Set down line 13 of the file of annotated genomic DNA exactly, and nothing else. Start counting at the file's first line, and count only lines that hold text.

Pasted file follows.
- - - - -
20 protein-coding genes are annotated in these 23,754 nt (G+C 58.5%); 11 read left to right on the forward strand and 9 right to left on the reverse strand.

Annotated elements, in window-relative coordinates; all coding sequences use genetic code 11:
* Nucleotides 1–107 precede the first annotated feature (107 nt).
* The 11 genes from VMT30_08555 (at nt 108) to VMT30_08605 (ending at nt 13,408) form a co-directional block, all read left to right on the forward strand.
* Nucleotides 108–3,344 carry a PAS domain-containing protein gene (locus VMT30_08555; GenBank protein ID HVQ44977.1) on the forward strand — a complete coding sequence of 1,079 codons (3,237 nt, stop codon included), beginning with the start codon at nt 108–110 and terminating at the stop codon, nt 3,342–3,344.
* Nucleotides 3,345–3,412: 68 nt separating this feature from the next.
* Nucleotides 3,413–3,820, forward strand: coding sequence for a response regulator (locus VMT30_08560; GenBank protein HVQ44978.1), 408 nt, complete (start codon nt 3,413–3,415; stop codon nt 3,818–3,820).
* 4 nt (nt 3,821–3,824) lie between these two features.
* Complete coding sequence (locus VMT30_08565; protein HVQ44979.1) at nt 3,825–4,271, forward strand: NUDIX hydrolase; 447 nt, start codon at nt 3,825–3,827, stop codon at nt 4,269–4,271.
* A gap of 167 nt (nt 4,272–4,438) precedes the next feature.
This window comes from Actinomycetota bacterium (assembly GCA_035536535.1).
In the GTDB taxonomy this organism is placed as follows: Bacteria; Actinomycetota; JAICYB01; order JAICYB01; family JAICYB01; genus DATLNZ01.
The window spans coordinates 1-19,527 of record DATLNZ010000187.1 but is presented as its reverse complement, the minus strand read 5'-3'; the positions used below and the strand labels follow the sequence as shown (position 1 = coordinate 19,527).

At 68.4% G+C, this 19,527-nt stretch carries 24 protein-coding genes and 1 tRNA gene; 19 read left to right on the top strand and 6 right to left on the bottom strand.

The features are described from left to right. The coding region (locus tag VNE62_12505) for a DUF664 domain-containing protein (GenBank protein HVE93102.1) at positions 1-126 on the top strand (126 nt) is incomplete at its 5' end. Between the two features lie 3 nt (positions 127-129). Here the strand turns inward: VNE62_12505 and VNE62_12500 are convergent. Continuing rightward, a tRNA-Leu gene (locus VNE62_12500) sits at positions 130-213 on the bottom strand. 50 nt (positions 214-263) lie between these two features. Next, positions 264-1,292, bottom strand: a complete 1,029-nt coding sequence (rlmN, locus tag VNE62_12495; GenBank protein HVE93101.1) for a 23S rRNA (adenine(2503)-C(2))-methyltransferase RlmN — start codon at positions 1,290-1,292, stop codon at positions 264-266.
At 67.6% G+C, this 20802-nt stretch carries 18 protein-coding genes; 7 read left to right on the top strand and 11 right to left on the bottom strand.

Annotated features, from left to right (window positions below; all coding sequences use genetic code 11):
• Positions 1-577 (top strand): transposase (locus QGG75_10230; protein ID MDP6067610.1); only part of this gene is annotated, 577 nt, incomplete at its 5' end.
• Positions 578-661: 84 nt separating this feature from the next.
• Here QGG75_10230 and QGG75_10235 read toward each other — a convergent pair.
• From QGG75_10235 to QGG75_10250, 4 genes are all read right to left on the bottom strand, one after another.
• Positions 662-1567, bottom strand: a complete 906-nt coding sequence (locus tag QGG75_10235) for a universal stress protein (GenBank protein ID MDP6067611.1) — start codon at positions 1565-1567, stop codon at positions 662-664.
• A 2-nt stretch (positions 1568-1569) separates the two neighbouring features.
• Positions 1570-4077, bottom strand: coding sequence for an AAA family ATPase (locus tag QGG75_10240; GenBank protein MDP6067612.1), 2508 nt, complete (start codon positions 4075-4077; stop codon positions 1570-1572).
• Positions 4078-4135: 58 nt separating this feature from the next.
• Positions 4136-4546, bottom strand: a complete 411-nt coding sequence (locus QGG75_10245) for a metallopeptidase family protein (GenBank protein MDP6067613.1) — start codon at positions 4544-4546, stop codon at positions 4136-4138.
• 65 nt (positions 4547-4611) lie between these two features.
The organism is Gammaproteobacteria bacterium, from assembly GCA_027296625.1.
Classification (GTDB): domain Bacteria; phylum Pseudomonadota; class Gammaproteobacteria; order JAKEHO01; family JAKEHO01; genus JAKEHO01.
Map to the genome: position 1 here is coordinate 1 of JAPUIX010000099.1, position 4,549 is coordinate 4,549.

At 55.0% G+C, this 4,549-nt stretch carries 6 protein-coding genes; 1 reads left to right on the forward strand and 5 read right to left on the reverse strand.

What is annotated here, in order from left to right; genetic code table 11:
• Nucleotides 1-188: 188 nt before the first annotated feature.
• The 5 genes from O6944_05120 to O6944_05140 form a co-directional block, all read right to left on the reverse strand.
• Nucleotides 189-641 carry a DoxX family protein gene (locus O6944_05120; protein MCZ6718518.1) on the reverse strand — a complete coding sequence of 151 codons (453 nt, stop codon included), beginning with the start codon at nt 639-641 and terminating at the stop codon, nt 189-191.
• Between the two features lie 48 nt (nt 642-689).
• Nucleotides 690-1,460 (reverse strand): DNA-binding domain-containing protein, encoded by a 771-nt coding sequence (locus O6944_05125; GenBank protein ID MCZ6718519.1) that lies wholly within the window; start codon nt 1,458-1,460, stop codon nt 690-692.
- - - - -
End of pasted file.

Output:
The window spans coordinates 1-19,527 of record DATLNZ010000187.1 but is presented as its reverse complement, the minus strand read 5'-3'; the positions used below and the strand labels follow the sequence as shown (position 1 = coordinate 19,527).